During the Civil War, most canons were smoothbore (no rifling), which tended to limit range and accuracy. One notable exception was the Parrott Rifle, which came in a number of different calibers from mobile field pieces to heavier immobile defense pieces used on fortifications.

The gun was invented by Captain Robert Parrott, a West Point graduate. He created the first example in 1860 and patented the design in 1861, just in time for the “festivities” we call the American Civil War.

Parrott Crew

They were manufactured as a combination of cast and wrought iron. Because of the increased resistance of the rifling slowing of the projectile’s trip down the barrel, higher pressures were generated than in smoothbore canons. As a result bursting at the breech end was a problem. This was solved with the addition of a large wrought iron band added over the breech end of the gun. This can be seen at the back end (breech end) of the guns in the two attached images. This is a distinguishing feature of the Parrott Rifles. The band was heated red hot and slipped on while cold water was poured down the bore of the gun as it was being rotated. This ensured uniform attachment of the band to the gun.

The Parrott was used by both sides in the war and came in different sizes from 10 pounders (weight of a bore size round iron projectile) to rare 300 pounders. For the largest field piece, the 20 pounder, the gun alone weighed 1,800 pounds.

The Parrott had a poor reputation for safety and was not liked by some of the crews. But they were effective out to about 2,000 yards when handled by a well-trained crew. The more common smoothbore canon, the Model 1857 12 pound Napoleon, was effective out to only about 1,200 yards

Limbered Guns

The gun rested on a two-wheeled gun carriage. Its trail was attached to a two-wheeled limber for transport and drawn by a team of horses. Ammunition, fuses, sights, and its friction priming device were carried in the limber, which was positioned well behind the gun when deployed for action. Additional ammunition was carried in caissons, which replenished the limbers in a fight. The crew usually consisted of eight men, and each had a specific job when fighting the gun. They rode the gun’s horses and on the limber when transporting the gun. A battery usually consisted of four guns, but was fewer in many cases.

Ammunition consisted of solid shot, exploding shell, and canister or grape shot. The exploding shell had a timed fuse set by the crew to explode on arrival at the target. Grape shot and later canister consisted of a “package” of round cast iron balls about 1” in diameter. It can best be described as resembling shotgun buckshot ammunition but a lot bigger. It was used at relatively short ranges against charging infantry. You can see the awful effects of canister in some scenes of Pickett’s Charge in the movie Gettysburg, a classic Civil War movie. Look for the scenes where the canister takes out dozens of charging Confederates as they cross a fence. It takes out the fence, too.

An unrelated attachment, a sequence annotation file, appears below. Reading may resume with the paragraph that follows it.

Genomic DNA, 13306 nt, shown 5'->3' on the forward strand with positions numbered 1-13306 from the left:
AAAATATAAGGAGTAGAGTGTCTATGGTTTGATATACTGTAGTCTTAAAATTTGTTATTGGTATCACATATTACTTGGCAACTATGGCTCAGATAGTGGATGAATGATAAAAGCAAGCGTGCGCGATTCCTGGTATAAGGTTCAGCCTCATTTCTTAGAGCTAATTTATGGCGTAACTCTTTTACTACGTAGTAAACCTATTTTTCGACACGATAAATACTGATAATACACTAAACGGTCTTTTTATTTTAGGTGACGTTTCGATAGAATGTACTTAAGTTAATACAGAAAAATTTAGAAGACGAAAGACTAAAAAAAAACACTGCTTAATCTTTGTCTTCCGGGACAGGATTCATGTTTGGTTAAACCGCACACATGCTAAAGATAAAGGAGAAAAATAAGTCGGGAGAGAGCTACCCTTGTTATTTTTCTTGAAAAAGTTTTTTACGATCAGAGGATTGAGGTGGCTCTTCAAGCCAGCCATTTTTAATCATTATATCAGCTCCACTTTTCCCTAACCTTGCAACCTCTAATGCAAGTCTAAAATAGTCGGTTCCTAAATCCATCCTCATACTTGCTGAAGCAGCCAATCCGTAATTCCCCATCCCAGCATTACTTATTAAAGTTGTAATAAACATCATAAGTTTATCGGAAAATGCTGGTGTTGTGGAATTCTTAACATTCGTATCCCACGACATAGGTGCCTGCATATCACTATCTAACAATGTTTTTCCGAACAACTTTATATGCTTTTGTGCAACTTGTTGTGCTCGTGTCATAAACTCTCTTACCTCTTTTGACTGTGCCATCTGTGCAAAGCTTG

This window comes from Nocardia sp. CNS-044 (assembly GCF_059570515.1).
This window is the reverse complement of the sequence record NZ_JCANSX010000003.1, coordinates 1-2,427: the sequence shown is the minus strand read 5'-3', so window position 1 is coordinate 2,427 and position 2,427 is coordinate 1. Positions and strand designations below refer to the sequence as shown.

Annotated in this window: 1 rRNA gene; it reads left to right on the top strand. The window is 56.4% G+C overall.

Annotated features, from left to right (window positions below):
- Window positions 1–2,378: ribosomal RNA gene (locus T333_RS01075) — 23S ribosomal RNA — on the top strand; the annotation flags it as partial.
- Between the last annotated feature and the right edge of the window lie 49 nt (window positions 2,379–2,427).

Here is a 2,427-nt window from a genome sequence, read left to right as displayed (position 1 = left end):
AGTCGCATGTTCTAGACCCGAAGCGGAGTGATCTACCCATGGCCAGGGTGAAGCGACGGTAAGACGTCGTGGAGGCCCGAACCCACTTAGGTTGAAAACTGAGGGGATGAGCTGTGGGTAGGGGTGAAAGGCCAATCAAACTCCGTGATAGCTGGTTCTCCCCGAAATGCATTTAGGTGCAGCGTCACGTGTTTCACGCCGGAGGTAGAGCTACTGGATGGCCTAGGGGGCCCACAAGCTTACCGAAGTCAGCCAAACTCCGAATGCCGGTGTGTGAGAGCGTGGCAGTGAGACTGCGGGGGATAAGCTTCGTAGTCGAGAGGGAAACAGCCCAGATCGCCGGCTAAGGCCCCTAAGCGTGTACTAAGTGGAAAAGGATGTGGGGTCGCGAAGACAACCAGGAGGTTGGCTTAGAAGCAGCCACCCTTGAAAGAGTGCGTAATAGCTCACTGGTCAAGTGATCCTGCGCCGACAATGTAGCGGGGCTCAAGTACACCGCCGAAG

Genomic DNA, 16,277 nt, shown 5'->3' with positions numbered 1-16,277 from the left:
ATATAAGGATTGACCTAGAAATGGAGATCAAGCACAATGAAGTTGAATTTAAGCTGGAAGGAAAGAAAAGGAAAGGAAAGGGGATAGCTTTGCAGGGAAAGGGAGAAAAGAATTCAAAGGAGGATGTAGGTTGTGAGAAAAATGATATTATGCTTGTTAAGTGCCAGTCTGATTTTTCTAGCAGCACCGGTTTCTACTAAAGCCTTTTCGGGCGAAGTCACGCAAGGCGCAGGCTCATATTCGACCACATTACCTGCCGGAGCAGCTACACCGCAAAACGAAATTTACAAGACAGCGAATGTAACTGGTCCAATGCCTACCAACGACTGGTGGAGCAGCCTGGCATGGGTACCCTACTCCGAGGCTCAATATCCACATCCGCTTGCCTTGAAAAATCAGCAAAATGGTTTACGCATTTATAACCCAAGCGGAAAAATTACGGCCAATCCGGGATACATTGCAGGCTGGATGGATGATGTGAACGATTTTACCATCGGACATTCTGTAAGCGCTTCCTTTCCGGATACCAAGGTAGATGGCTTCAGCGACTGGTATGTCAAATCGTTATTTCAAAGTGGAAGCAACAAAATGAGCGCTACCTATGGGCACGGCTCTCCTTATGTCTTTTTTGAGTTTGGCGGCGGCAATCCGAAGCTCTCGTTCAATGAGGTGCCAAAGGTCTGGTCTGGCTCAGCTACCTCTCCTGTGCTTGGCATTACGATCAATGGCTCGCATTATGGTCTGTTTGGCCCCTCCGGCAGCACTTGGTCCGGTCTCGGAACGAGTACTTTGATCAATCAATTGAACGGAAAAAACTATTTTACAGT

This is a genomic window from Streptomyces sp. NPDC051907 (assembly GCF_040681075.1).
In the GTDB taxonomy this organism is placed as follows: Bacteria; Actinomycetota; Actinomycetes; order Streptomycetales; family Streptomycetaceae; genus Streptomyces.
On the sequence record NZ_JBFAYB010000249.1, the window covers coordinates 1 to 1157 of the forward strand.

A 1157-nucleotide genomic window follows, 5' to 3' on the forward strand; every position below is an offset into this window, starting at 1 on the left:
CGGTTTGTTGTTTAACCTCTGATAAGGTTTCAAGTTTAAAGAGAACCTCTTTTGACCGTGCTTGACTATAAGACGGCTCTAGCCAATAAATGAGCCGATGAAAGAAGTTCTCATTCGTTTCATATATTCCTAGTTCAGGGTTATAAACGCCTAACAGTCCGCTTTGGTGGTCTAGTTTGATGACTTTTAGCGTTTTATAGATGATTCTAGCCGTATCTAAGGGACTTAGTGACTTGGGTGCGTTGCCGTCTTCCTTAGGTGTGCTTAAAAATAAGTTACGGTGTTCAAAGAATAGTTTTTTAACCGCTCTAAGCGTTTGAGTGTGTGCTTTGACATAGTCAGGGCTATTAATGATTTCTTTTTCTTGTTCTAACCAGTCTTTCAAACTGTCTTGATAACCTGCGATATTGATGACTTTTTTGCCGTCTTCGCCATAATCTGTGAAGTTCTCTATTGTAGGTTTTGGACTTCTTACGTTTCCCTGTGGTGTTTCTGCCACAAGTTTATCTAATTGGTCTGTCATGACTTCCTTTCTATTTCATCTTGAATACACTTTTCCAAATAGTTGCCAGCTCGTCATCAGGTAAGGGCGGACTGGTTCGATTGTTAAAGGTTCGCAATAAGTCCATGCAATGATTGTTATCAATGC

Captured guns were a great prize during the war, especially for the equipment-short Confederates. And with the advent of rifled muskets, increasing their range and accuracy, the gun’s crews and horses became prime targets. If the crew was killed or wounded, the gun was out of action. If the horses were killed, the gun could not easily be repositioned or removed from the field, lending them to the possibility of capture.

There is a scene in An Eternity of Four Years that took place at the Battle of Port Republic during Jackson’s Shenandoah Valley Campaign of 1862, when the Louisiana Tigers were tasked with capturing some particularly troublesome guns that had a high-ground position sweeping the battlefield with their accurate fire. When the Tigers took the position, capturing the guns, and were in danger of being repulsed, they slaughtered the artillery horses to prevent the guns from being moved. That actually happened in that engagement, by the way.

The Civil War was generally fought with the linear battlefields of previous wars; that is regiments, divisions, and corps lined up facing each other and blazed away. The smoothbore muskets were not very accurate and hitting a man at 100 yards was pretty iffy, thus the need for massed fire. Throw enough lead at them, and you are bound to hit something. Unfortunately, that required massed troops, making them easy targets for the other guy’s massed fire.

With the advent of rifled muskets and the rapid reloading Minié ball, all that changed, and casualties went up dramatically. The same held true for canons, which were generally placed to the rear of the infantry. The added range and accuracy of the rifled muskets and field guns made those obsolete tactics suicidal.

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Filed under An Eternity of Four Years, Catahoula Books, Civil War, Firearms, History Lessons

The Whitworth Gauntlet

I began a discussion here about the Whitworth Rifle used as a sniping arm by both sides in the American Civil War. I promised an excerpt from An Eternity of Four Years that featured Ethan “interacting” with that rifle. Here it is. The scene takes place during the second day of the Battle of Gettysburg in July 1863.

*****

Book 2 1I left Pepper in the care of Blue at the Johnson home and made my way down South Stratton Street to find Hays. Aware of the threat of the sharpshooters, as I got closer to Winebrenner’s Run, I moved more cautiously from cover to cover to present as small a target as possible for them to take any interest in. At the end of South Stratton, I asked some Rebs taking potshots at Cemetery Hill from an abandoned building where I could find General Hays.

“He is in Winebrenner’s Run, sir. You ain’t planning on going down there are ya?”

“Yep.”